Lamb Survival Initiative results 2016
Rebecca Butcher, Department of Primary Industries and Regional Development (DPIRD), Moora
Corresponding author: firstname.lastname@example.org
This article presents the results of the 2016 Lamb Survival Initiative. The results of the 2015 Lamb Survival Initiative were published in the March 2016 edition of the Ovine Observer.
Just over 6% of Western Australian (WA) Merino sheep producers and 9% of dedicated prime lamb producers achieve marking rates of over 100%. This means that less than 500 producers in WA achieve 100%+ lamb marking in any given year.
The Lamb Survival Initiative, through involvement with regional grower groups, aims to provide the support required for producers to achieve 100%+ lamb marking rates. The initiative provides training and support, encouraging producers to set achievable targets and benchmarking their marking rates against producers in similar regions and across the state.
In order to build producer confidence and skills to lift marking rates to 100%+ the initiative encourages producers to:
- undertake pregnancy scanning for multiples on a significant proportion of their adult ewes
- record and submit data on the reproductive rate, marking rate and weaning rate achieved in the scanned ewe flock/s so that the rates can be benchmarked against producers in similar regions
- attend at least one training course or workshop focused on reproduction
- work closely with industry professionals if reproduction rates are less than expected.
2016 was the second year of the Lamb Survival Initiative, and involved six grower groups spread throughout the southern region of WA. These groups included Facey Group (Wickepin), Southern DIRT (Kojonup), the Gillamii Centre (Cranbrook), ASHEEP (Esperance) and two independent groups from the West Midlands and Boyup Brook, with a total of 34 participants.
Lifetime Ewe Management accredited facilitators Ed Riggall and Jonathan England were selected by the groups to provide in-depth information on reproduction. Facilitators met either on-farm with each producer or via group meetings to provide support and training on topics such as condition scoring, feed budgeting and husbandry practices for increasing lamb survival.
Information collected about the reproductive cycle included:
- ewe condition score at rams out and pregnancy scanning
- scanning rate (number of lambs scanned per 100 ewes joined)
- marking rate (number of lambs marked per 100 ewes joined)
- weaning rate (number of lambs weaned per 100 ewes joined)
- weaning weights (where facilities available)
- feed on offer (FOO) at lambing and details of supplementary feeding.
Collection of this information enabled producers to gain valuable understanding on where lambs were being lost throughout the reproductive cycle.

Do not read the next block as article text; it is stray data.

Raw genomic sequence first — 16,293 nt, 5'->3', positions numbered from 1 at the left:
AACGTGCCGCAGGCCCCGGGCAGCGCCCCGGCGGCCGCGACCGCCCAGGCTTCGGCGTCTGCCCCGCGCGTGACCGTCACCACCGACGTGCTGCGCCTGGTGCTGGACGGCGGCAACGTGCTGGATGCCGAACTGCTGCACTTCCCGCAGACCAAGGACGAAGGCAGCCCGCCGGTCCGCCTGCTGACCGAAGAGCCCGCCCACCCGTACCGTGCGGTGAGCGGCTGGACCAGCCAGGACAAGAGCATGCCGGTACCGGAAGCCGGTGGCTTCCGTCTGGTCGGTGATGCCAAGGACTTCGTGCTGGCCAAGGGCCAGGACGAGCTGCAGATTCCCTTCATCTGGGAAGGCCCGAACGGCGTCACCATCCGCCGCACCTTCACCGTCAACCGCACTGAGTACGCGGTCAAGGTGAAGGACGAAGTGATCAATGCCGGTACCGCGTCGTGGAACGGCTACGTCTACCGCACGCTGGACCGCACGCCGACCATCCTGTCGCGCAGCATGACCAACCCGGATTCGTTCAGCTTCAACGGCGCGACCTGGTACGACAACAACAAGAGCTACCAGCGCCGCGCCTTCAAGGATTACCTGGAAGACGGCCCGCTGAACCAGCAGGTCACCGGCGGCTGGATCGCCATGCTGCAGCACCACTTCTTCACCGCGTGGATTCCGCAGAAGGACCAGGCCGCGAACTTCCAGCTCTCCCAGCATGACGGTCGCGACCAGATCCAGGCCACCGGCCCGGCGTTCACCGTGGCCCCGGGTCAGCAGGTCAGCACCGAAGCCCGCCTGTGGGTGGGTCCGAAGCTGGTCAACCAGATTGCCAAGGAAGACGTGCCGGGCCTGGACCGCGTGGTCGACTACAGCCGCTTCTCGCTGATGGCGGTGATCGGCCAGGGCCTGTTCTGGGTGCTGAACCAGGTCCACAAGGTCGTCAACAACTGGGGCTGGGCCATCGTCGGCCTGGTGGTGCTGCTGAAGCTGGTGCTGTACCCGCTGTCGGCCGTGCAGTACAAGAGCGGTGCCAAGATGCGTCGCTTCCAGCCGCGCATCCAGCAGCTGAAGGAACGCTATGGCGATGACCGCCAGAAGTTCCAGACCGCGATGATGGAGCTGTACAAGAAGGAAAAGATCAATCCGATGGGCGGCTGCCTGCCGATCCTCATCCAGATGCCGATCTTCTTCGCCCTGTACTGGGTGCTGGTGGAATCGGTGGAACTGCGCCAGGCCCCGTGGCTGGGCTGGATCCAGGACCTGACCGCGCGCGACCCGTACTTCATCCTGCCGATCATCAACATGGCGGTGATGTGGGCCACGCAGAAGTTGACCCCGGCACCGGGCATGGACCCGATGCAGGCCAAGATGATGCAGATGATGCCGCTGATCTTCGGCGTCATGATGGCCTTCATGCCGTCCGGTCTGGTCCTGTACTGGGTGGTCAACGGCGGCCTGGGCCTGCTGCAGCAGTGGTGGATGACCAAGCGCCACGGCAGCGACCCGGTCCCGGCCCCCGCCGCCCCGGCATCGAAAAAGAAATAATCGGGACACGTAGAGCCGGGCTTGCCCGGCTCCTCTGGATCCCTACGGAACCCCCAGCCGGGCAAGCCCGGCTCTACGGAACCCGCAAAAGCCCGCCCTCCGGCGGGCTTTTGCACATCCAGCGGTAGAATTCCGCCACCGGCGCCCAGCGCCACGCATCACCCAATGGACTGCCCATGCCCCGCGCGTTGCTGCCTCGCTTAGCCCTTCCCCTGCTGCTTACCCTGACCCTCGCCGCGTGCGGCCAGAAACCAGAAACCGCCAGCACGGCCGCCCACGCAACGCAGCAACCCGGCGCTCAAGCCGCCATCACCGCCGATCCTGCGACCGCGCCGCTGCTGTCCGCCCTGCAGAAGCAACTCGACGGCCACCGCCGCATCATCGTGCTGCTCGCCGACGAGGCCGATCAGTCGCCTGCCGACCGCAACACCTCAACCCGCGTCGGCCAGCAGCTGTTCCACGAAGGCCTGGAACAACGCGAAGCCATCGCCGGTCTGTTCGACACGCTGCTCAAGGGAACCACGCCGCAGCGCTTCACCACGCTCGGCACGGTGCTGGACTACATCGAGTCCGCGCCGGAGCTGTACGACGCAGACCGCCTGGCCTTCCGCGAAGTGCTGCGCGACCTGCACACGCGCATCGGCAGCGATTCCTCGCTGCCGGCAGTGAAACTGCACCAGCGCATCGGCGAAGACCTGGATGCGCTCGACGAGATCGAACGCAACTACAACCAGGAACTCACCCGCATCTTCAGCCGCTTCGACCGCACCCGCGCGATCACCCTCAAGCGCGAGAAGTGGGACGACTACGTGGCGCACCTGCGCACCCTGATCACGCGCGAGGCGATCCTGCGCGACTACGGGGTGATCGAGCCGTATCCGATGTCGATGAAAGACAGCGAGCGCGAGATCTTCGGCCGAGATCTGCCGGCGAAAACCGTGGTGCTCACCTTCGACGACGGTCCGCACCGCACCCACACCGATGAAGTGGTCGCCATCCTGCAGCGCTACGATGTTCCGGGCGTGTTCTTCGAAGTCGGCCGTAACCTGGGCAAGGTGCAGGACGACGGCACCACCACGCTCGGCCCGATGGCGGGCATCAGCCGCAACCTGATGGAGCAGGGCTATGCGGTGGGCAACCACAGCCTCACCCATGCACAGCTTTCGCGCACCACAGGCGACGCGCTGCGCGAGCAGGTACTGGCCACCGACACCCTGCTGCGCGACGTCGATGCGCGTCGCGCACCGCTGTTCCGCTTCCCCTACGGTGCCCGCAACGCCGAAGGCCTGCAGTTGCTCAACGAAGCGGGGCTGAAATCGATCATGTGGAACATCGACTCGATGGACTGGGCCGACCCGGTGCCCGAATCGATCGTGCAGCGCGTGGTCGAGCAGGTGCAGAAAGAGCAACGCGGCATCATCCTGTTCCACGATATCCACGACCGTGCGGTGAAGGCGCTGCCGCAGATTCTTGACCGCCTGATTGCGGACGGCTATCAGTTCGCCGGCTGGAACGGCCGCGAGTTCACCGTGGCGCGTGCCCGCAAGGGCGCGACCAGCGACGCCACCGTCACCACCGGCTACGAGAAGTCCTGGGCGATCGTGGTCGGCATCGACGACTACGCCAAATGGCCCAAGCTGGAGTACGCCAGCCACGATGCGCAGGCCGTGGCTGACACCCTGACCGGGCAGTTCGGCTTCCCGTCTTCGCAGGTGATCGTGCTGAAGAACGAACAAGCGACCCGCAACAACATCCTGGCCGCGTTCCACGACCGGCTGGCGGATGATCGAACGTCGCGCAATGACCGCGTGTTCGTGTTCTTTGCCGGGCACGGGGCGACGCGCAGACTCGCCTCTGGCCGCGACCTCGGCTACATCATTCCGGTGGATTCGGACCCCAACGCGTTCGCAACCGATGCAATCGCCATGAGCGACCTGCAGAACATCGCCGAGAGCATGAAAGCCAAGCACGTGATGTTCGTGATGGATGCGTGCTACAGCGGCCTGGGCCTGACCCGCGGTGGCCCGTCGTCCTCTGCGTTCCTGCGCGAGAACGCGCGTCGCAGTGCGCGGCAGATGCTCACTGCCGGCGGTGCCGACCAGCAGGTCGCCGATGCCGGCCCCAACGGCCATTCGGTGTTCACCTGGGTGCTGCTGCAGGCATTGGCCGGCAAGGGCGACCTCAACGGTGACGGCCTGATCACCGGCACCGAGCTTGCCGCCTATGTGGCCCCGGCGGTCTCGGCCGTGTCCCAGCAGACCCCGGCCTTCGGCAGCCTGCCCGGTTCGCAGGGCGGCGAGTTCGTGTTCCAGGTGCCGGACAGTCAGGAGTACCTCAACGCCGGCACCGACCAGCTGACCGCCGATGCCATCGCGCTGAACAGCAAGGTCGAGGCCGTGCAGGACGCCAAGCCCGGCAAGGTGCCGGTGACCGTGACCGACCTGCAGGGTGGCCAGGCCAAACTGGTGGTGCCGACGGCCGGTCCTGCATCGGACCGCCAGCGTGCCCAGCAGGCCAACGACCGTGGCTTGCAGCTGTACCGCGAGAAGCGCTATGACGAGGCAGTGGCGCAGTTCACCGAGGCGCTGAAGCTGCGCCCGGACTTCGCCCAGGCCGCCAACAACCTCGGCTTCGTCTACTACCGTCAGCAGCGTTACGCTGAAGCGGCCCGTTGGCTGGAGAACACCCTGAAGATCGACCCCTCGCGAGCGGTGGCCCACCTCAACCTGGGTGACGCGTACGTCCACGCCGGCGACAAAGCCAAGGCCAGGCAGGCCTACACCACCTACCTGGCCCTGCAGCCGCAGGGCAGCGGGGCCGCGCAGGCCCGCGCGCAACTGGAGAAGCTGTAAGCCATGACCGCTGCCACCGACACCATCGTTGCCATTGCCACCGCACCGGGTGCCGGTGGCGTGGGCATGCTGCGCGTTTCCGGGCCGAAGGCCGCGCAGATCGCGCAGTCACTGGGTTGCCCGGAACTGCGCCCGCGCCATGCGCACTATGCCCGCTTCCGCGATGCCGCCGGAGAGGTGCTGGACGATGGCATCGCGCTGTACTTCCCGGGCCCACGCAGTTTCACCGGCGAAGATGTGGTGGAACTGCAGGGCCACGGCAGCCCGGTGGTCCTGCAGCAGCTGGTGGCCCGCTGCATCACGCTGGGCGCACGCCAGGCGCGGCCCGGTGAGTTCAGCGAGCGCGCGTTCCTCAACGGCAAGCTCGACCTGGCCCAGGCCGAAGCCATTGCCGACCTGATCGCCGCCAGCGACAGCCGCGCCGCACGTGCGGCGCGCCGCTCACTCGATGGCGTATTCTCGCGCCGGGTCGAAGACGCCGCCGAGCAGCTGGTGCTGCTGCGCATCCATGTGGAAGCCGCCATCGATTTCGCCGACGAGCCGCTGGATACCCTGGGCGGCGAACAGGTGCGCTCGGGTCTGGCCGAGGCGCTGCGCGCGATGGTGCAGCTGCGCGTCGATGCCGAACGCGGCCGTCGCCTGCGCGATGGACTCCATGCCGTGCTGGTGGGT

Ewe condition score
As shown in Figure 1, producers from the ASHEEP and Gillamii Centre groups maintained a high average condition score (CS) in their ewes between rams out and pregnancy scanning. Producers from the West Midlands and Southern DIRT groups saw a moderate increase in average ewe CS of 10%, while producers from the Facey Group and Boyup Brook groups saw a slight increase between rams out and pregnancy scanning.
In 2016, average FOO at lambing was high for all groups. The lowest average FOO for any of the groups in 2016, 1200 kilograms/hectare (kg/ha), was greater than the highest average FOO in 2015 (1060kg/ha) when most areas received decile 1 rainfall during the growing season.
The available feed (supplementary feeding and FOO) for each of the groups at lambing can be seen in Figure 2, which shows that in most groups producers continued to offer supplementary feed to ewes even when FOO was high. A variety of supplementary feeds were used including hay, wheat seconds, oats, barley, an oat/barley mix and/or lupins. The majority of the supplementary feed recorded was used for feeding twin-bearing ewes.
Reproductive rates included the number of lambs scanned, marked and weaned per 100 ewes joined (Figure 3). As in 2015, the greatest lamb loss for each group occurred between pregnancy scanning (blue) and lamb marking (red). This mortality may be either in-utero, during the birthing process, or during the first 72 hours of life. It has been found that 80% of lamb mortality occurs during the first 72 hours of life.
The Facey Group and Gillami Centre groups recorded surprising results that indicated the number of lambs weaned (green) increased from the number of lambs marked (red). These results may reflect some out-of-season lambing and/or ewes and lambs that weren’t present at marking.
While not all producers involved in the project recorded lamb weights at weaning, the average weaning weights are shown in Figure 4.
There are many strategies that can be put in place to increase lamb survival including monitoring the CS of ewes, scanning for multiples foetuses and preferentially feeding twin-bearing ewes, as well as providing shelter and limiting mob size at lambing.
Feedback from producers involved in the initiative indicated that further extension of information about weaner management as well as pasture production and management was highly desirable. DPIRD has responded to this feedback by increasing the number of producer seminars covering these topics (e.g. Managing sheep in the dry spring seminars, held in July 2017).
If you would like to become involved in the 2018 season of the Lamb Survival Initiative, please contact Rebecca Butcher, Sheep Industry Development Officer, Moora on +61 (0)8 9651 0540 or email@example.com.